"The story it tells is of an apocalyptic vision of a future war around Jerusalem, as told by the angel Gabriel to an unnamed person," Knohl tells The Report. Lines 80 and 81 of the text were of especial interest to Knohl. Line 80 begins with the words "by three days," followed by a word that Knohl reads as "you shall live" and which he construes, not without controversy, as meaning resurrection. The next line speaks of a "prince of princes" who is cast on "rocky crevices," which he interprets as indicating a bloody death.

In this, says Knohl, we can see an expression of what he terms "catastrophic, suffering messianism." Under this theory, messianic theology of the late Second Temple period spoke of not one but two messiahs - a militarily triumphal Messiah Son of David, and a suffering Messiah Son of Joseph, both of whom are needed for Israel's national redemption. In what he calls "Gabriel's Revelation," Knohl says, "we see firsthand the telling of the story of a suffering messiah, who is called the prince of princes. This messiah suffers for the sake of the people, is killed and then resurrected after three days."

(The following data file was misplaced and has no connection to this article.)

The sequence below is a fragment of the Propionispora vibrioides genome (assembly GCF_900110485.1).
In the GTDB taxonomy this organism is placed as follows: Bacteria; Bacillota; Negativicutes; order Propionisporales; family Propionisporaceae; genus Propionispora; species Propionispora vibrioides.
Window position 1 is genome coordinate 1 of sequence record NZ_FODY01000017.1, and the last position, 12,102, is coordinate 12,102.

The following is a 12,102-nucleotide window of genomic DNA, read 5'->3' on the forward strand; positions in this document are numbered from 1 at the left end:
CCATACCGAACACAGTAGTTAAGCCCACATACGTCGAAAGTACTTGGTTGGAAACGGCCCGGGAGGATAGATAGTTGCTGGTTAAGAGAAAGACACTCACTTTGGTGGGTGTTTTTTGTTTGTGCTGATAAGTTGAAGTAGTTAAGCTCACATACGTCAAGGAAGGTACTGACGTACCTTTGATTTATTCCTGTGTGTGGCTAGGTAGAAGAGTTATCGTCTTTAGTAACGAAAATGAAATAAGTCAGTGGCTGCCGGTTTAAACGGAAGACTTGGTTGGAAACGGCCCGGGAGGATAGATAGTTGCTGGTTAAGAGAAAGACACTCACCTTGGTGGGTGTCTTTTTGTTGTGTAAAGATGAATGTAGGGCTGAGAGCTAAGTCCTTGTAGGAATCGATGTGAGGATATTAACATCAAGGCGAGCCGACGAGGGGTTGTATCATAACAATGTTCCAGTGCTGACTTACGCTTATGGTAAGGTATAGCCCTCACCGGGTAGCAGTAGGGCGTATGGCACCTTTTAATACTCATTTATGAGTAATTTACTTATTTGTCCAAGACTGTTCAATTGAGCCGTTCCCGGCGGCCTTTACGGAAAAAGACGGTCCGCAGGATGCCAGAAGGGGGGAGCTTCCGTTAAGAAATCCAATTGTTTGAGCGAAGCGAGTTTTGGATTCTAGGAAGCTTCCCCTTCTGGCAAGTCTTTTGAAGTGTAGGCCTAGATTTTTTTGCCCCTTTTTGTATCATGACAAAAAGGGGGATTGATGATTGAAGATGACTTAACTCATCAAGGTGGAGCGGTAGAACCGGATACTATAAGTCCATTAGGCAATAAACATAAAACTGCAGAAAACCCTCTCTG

The parallels to the New Testament are too strong to be ignored, in Knohl's opinion. When Jesus, in the Gospel of Mark, tells his disciples that he will be betrayed, killed and then rise again after three days, according to Knohl he is repeating a well-established motif that predated his birth, identifying himself, son of a man named Joseph, as the suffering Messiah Son of Joseph - and perhaps dispensing with the need for a Messiah Son of David.